Live transmission drawings, recording Monarch butterflies’ flight patterns, by Morgan O’Hara (USA)


I went to Michoacan to draw the movement of the migrating Monarch butterflies. Ten days before I got there, a terrible storm whose heavy rains destroyed villages and homes, took the lives of 41 people, and killed most of the butterflies. During the three weeks I was in the Michoacan area all I found was half of a monarch butterfly wing in a cow pasture. In the Guapamacataro library I found a book of contemporary Mexican poetry and made imaginary drawings of butterflies coupled with Elsa Cross’s poem Disappearances which seemed to speak to the occasion. I also made color coded drawings/accountings of how I spent my time at Guapamacataro. When I returned to Mexico City I learned that in the town of Rosario some butterflies had survived and I returned for a day to do drawings up in the mountains. The ground all the way up was covered by a six inch thick carpet of dead butterflies. I drew living butterflies mating on top of the compost as well as those flying high in the trees to strengthen their wings for the return flight. These drawings are done on the same pages as my time accounting work.


By making LIVE TRANSMISSION drawings I track, in real time, the vital movement of living beings, transcending both figuration and abstraction, executing a direct neural translation from one human action into another. Drawing methodically with multiple razor-sharp pencils and both hands, as performative drawing, I condense movement into accumulations of graphite line which combine the controlled refinement of classical drawing with the unbound sensuality of spontaneous gesture. Time-space coordinates for each drawing are described with precision in titles written across the bottom of the page. I began LIVE TRANSMISSION, drawing as timebased performance, in 1989. LIVE TRANSMISSIONS render visible normally invisible or fleeting movement patterns, through seismograph-like drawing. The theoretical base for the work – visual transmission of the principle of vitality – evolved slowly over time; the archival nature of the work as well. In 2013 there exist approximately 3000 LIVE TRANSMISSION drawings done both privately and publicly on five continents. LIVE TRANSMISSIONS communicate beyond the specificity of language.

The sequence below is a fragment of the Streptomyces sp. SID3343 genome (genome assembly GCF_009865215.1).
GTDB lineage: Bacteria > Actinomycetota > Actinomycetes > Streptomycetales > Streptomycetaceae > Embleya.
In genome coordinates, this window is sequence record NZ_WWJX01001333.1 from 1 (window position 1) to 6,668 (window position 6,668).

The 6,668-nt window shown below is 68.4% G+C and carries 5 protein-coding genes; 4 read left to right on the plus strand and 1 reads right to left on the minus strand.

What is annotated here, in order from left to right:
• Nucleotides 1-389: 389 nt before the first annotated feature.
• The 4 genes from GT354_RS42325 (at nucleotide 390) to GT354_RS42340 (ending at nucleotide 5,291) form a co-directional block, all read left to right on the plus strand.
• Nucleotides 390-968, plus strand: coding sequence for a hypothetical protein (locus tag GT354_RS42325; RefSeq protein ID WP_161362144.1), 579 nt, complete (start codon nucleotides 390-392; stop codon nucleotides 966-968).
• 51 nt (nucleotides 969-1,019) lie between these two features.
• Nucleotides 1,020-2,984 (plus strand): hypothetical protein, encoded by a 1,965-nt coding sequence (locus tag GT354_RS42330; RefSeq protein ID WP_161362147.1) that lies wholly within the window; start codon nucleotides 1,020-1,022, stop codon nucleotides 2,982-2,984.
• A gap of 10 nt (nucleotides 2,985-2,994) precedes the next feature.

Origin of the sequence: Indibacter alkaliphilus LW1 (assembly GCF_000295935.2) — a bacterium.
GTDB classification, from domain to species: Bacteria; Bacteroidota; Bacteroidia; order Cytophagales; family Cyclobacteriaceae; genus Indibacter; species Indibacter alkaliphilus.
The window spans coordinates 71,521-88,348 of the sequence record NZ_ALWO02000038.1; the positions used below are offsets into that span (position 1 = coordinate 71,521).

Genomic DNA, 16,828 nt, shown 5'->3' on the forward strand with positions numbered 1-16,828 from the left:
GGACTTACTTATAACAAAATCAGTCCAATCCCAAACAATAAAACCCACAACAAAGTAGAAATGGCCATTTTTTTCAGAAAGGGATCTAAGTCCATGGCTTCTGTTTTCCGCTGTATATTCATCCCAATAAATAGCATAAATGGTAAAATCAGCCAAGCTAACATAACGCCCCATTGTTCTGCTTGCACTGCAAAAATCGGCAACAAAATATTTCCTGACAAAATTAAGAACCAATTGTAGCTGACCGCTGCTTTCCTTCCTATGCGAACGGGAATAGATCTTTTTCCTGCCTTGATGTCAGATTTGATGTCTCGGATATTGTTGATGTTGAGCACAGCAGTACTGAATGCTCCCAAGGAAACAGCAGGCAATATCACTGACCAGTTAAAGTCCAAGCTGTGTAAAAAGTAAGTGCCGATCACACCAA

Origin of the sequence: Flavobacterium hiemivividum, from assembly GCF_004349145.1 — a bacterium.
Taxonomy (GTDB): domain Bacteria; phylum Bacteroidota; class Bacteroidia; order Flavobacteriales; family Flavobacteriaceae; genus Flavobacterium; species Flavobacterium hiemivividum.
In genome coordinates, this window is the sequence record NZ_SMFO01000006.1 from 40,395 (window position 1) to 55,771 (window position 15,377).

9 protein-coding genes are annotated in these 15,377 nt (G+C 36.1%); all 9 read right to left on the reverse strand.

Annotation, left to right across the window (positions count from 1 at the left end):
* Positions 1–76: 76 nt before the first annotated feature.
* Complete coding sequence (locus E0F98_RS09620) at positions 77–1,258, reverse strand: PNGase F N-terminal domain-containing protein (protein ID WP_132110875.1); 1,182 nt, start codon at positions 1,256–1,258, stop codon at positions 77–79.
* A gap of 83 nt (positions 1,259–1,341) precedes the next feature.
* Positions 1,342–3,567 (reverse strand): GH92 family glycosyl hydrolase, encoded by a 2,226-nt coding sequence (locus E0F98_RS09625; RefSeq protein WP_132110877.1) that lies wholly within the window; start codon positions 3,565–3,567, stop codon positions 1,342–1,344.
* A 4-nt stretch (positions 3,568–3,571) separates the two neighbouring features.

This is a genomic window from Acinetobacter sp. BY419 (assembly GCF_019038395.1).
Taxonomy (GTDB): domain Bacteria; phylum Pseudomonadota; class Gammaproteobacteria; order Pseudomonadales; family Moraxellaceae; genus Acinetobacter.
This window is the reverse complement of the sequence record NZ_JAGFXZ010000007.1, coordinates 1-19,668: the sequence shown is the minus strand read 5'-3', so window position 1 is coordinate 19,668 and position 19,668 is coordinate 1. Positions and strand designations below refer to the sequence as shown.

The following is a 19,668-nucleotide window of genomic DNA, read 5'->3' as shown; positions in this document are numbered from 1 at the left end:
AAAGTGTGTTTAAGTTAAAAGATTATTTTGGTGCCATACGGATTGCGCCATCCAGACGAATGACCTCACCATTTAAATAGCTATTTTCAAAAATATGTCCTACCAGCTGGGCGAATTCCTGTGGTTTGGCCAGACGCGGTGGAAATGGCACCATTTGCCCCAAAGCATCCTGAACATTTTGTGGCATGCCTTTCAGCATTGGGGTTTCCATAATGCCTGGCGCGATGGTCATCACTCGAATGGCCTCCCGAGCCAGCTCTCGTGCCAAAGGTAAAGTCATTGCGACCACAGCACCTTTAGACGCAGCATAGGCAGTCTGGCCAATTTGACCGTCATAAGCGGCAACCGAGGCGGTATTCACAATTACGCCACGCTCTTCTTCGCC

Morgan O’Hara (Los Angeles 1941) was raised in post-war Japan. Her practice researches the vital movement of living beings through drawing. In 1989 she began working in international performance art festivals, did her first site specific wall drawings and began the practice of aikido, a Japanese martial art. O’Hara lives in New York and works internationally. Teaches master classes in drawing and the psychology of creativity in international institutions. Important residencies include MacDowell Colony, New Hampshire; Macau Museum of Art, China; Nha San Studio Hanoi, New Space Arts Foundation Hue, and Zero Space Saigon,Vietnam; Aomori Contemporary Art Center, Japan; Guapamacataro, Michoacan, Mexico. Recipient of fellowships from Pollock-Krasner Foundation, Gottleib Foundation, Foundation for Contemporary Arts, among others. Selected public collections include: National Gallery of Art, Washington, DC; Hammer Museum, Los Angeles, California; Arkansas Art Center, Little Rock, Arkansas; Weatherspoon Gallery, Greensboro, North Carolina; Hood Museum of Art, New Hampshire; Czech National Gallery, Prague; Moravian Gallery, Brno, Czech Republic; Macau Art Museum, Macau, China; Stedelijk Museum, Amsterdam. Her permanent site specific wall drawings can be found in Macau, China; Kobe, Japan and Amsterdam, The Netherlands. Publications include five volumes of LIVE TRANSMISSION drawings.